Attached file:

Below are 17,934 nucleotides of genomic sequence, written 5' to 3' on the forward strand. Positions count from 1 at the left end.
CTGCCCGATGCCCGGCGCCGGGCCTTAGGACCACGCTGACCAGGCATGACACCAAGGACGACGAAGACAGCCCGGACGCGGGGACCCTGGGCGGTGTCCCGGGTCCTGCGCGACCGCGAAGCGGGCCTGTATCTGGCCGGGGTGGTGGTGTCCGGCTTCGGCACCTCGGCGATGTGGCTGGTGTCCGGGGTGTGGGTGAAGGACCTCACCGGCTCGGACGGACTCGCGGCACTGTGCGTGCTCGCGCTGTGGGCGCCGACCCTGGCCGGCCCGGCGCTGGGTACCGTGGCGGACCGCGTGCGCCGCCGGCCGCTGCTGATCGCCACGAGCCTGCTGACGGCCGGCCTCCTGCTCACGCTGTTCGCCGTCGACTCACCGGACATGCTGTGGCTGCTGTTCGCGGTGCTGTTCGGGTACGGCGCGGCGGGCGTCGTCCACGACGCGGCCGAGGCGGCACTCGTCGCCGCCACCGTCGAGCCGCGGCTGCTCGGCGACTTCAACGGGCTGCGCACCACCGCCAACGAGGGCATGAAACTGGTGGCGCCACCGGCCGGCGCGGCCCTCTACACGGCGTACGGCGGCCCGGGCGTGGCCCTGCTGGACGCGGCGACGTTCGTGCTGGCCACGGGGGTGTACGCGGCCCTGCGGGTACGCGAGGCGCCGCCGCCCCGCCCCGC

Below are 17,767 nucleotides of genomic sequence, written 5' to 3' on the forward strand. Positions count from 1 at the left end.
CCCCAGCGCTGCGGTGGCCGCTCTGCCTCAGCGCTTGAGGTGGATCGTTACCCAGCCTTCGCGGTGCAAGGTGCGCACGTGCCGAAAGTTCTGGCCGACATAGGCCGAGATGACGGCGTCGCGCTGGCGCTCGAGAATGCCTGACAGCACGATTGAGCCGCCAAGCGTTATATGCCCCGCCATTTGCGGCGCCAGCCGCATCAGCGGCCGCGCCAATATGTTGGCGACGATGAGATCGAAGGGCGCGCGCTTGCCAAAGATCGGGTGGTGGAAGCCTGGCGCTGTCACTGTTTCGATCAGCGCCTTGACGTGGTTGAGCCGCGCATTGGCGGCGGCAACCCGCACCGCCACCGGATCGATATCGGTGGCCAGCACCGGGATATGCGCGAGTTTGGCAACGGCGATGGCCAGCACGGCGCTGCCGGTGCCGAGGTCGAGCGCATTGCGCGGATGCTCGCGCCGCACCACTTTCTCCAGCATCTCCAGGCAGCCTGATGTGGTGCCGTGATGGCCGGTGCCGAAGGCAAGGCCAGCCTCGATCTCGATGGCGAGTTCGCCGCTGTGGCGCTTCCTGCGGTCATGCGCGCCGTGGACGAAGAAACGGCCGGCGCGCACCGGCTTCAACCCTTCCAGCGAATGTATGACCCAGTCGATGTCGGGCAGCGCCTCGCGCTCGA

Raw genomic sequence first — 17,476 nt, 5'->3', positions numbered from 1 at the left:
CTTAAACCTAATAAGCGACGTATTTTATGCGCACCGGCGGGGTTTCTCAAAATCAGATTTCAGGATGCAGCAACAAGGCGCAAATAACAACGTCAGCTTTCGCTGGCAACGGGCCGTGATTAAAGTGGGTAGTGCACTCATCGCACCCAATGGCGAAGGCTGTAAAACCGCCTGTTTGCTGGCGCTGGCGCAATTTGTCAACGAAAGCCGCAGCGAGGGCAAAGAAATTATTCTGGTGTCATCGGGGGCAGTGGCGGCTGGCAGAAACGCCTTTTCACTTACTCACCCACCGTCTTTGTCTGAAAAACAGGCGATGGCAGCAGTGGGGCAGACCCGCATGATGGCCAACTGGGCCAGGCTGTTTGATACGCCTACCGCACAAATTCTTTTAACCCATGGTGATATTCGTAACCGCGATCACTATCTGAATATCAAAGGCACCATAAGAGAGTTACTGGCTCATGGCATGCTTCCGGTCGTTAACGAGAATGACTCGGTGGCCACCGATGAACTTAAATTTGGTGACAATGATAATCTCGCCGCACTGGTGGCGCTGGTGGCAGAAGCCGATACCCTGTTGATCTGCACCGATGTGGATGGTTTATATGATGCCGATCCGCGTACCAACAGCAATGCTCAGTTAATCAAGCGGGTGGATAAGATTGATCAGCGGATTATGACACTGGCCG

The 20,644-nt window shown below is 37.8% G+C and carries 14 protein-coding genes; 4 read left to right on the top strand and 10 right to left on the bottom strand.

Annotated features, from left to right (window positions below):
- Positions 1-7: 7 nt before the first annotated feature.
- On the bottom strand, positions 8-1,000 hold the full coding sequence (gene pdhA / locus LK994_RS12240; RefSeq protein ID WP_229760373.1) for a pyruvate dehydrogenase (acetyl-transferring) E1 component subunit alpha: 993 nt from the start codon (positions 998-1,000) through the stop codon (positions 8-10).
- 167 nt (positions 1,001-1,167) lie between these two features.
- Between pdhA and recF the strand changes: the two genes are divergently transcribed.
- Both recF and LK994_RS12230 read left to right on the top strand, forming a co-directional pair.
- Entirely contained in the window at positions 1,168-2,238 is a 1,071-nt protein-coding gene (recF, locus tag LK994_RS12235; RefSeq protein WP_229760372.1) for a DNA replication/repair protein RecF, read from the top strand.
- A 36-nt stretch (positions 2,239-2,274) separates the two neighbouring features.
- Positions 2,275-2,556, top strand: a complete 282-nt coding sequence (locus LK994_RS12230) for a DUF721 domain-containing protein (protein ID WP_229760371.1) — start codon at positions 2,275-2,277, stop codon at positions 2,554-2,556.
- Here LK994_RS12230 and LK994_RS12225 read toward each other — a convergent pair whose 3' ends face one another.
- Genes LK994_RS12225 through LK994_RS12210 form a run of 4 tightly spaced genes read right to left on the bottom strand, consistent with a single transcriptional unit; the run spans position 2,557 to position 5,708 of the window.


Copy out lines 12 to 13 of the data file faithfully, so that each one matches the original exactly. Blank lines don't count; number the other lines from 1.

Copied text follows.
- Between pdhA and recF the strand changes: the two genes are divergently transcribed.
- Both recF and LK994_RS12230 read left to right on the top strand, forming a co-directional pair.